If there’s a better sequel than The Empire Strikes Back, it would have to be really damn good. Taking off after the events of the first movie, this film delves deep into the dark side in many ways, showing the efforts and repercussions of the Empire’s deeds as well as the struggles of the Rebellion. Directed by Irvin Kershner and written primarily by Lawrence Kasdan, this movie also showed that while George Lucas is the creative mastermind behind this universe he could trust others to step in and make an even better movie.
The final original movie, Return of the Jedi, has some failings compared to its predecessor. The ewoks. Ohhhh the ewoks. I don’t necessarily mind them, but they definitely take up a disproportionate amount of screen-time. Otherwise there is some good story development, and some closure with the relationship between Luke, Darth Vader, and Leia. At the end of the movie we see a glimpse of hope for the re-building for many major cities and planets, and we’re curious to see where things go from here. A wonderment that would take over twenty years to get answered.
The first movie of the prequel trilogy, The Phantom Menace opened in theaters with ungodly expectations and humongous fanfare. We get a wandering and overtly-political story, ham-fisted villains, overwrought CGI that dominates everything, and probably the most annoying character the movies will ever see.
The second film of the prequel trilogy, Attack of the Clones, is in an odd position in relation to the other five movies. Considered an improvement compared to the first movie but not as good as the third, Attack of the Clones is the debut of an older Anakin Skywalker played by Hayden Christensen. While he has received very negative reviews for his performance, I have no doubt as much if not more blame must go to the director, George Lucas, both for poor dialogue as well as over-reliance on green-screen CGI effects. Text here. Christopher Lee makes a great villain, and his sword-fights are quite plausible.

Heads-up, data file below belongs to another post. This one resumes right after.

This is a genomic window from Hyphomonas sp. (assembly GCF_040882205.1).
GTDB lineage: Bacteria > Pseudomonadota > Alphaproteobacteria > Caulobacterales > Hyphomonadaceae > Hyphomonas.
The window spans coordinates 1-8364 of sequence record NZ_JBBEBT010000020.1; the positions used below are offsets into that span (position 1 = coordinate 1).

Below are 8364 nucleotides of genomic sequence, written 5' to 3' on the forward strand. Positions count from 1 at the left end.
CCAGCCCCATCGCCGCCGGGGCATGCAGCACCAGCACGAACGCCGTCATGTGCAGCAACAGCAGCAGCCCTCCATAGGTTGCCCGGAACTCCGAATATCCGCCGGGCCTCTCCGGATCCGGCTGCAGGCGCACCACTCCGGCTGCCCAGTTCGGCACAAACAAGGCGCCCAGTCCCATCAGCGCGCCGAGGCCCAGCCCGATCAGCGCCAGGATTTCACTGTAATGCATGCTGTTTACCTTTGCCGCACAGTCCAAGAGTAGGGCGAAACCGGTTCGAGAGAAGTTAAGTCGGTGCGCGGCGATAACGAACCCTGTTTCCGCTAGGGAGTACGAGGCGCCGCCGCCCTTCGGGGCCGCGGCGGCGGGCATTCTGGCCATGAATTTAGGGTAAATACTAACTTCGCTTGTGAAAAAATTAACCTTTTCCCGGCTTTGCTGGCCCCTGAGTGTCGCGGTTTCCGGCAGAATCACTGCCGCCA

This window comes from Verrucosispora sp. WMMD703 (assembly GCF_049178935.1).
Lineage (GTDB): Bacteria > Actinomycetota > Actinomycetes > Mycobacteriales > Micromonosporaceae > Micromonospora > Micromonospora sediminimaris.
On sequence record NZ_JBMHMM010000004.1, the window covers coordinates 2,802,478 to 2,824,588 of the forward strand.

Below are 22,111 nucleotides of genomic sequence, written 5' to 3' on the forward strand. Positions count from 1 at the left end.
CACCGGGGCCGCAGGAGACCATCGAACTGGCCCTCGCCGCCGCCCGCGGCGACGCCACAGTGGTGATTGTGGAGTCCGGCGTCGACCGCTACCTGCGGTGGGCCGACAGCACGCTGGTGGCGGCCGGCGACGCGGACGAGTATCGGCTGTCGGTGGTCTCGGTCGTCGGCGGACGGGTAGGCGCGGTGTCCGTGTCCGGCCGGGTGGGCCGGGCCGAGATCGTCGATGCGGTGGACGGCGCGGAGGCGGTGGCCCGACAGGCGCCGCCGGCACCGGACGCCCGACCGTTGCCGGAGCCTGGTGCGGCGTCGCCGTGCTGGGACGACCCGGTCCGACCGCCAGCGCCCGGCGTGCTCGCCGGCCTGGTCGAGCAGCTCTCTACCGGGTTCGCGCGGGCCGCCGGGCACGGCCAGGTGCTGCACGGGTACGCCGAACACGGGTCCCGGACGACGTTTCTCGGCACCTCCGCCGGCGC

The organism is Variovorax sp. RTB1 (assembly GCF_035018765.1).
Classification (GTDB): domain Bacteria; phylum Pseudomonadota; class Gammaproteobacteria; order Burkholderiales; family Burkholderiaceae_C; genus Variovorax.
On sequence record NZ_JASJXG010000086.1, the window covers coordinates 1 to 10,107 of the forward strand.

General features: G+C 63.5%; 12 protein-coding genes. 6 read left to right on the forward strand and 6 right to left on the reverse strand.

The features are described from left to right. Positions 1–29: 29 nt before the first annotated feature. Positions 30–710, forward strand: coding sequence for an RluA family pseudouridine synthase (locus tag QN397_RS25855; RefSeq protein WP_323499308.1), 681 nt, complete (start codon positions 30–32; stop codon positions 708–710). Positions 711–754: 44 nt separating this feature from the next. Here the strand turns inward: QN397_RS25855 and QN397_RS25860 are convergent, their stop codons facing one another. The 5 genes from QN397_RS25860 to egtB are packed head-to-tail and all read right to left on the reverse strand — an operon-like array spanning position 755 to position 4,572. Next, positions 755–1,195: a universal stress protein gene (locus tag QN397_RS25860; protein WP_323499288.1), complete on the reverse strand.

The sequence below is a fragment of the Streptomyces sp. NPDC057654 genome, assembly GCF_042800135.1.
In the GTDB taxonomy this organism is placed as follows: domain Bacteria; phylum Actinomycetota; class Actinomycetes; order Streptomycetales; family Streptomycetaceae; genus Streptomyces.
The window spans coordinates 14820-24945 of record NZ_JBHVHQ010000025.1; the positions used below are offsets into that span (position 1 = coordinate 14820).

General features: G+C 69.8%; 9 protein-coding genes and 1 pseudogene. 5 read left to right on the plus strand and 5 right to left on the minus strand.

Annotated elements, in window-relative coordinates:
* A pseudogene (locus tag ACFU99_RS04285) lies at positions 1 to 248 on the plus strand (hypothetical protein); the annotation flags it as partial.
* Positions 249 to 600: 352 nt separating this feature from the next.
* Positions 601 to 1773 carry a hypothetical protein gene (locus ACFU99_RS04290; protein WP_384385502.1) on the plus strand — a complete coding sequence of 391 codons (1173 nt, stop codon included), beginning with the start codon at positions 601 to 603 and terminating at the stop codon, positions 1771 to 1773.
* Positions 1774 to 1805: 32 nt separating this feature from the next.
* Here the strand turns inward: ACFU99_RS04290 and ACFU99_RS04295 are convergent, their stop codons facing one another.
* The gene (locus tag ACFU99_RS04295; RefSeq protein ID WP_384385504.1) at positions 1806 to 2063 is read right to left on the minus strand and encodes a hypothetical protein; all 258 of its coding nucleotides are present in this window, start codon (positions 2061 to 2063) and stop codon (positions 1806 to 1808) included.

The final movie of the prequel trilogy, Revenge of the Sith, is another step up compared to the previous two films, and I would consider it the fourth-best movie (including The Force Unleashed). Hayden’s acting is a bit improved, as is the script. Maybe George finally got into a groove as well as took some criticism and feedback for the first two movies. Ewan McGregor does a great job especially in this movie, and Natalie Portman is heart-wrenching at the ending. But in contrast Ian McDiarmid is way over-the-top and the fight with Yoda is quite laughable. Yoda may have been a bit more spry years before meeting Luke, but literally bouncing off the walls? No.
I can’t remember when and where I read it, but someone once said that the true reason of Star Wars’ popularity was because of Han Solo, not Luke Skywalker; in other words, people rooted for the underdog, non-Force-wielding human just trying to survive and earn a living in this large and incredible universe, which just happened to have a war between the Rebellion and the Empire. They likened that viewpoint as the reason for the popularity of Firefly and Serenity. Overall I’m glad I took the time to watch these movies again, it’s definitely like coming home to an old friend. I will probably watch at least the original trilogy on a yearly basis, give or take. The prequel trilogy? Likely rarely, especially now that I have The Force Awakens and new ones are already coming soon!